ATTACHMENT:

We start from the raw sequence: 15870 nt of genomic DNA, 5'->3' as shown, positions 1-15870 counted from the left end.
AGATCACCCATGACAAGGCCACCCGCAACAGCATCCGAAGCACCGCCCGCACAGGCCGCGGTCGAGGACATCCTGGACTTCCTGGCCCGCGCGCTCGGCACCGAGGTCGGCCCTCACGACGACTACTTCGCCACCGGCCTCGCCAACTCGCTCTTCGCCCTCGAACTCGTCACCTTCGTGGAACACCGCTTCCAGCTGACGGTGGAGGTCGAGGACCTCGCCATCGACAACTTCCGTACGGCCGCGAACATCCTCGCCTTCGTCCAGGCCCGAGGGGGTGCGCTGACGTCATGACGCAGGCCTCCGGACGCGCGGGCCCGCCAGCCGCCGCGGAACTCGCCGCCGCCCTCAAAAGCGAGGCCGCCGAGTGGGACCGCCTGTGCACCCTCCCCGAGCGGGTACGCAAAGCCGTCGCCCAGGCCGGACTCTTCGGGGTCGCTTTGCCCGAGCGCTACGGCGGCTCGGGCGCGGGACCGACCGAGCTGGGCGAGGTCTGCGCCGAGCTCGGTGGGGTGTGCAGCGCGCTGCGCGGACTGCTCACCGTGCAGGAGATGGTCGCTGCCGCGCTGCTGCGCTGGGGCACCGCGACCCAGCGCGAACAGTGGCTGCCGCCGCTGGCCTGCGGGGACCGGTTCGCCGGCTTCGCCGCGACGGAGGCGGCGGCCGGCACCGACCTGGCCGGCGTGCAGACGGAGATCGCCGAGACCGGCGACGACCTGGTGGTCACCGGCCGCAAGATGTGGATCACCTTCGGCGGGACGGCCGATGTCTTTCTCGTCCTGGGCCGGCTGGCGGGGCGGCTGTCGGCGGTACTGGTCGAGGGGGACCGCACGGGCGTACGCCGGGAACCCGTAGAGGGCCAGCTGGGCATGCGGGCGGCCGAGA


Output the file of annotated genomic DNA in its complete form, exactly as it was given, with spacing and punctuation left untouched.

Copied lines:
We start from the raw sequence: 15870 nt of genomic DNA, 5'->3' as shown, positions 1-15870 counted from the left end.
AGATCACCCATGACAAGGCCACCCGCAACAGCATCCGAAGCACCGCCCGCACAGGCCGCGGTCGAGGACATCCTGGACTTCCTGGCCCGCGCGCTCGGCACCGAGGTCGGCCCTCACGACGACTACTTCGCCACCGGCCTCGCCAACTCGCTCTTCGCCCTCGAACTCGTCACCTTCGTGGAACACCGCTTCCAGCTGACGGTGGAGGTCGAGGACCTCGCCATCGACAACTTCCGTACGGCCGCGAACATCCTCGCCTTCGTCCAGGCCCGAGGGGGTGCGCTGACGTCATGACGCAGGCCTCCGGACGCGCGGGCCCGCCAGCCGCCGCGGAACTCGCCGCCGCCCTCAAAAGCGAGGCCGCCGAGTGGGACCGCCTGTGCACCCTCCCCGAGCGGGTACGCAAAGCCGTCGCCCAGGCCGGACTCTTCGGGGTCGCTTTGCCCGAGCGCTACGGCGGCTCGGGCGCGGGACCGACCGAGCTGGGCGAGGTCTGCGCCGAGCTCGGTGGGGTGTGCAGCGCGCTGCGCGGACTGCTCACCGTGCAGGAGATGGTCGCTGCCGCGCTGCTGCGCTGGGGCACCGCGACCCAGCGCGAACAGTGGCTGCCGCCGCTGGCCTGCGGGGACCGGTTCGCCGGCTTCGCCGCGACGGAGGCGGCGGCCGGCACCGACCTGGCCGGCGTGCAGACGGAGATCGCCGAGACCGGCGACGACCTGGTGGTCACCGGCCGCAAGATGTGGATCACCTTCGGCGGGACGGCCGATGTCTTTCTCGTCCTGGGCCGGCTGGCGGGGCGGCTGTCGGCGGTACTGGTCGAGGGGGACCGCACGGGCGTACGCCGGGAACCCGTAGAGGGCCAGCTGGGCATGCGGGCGGCCGAGA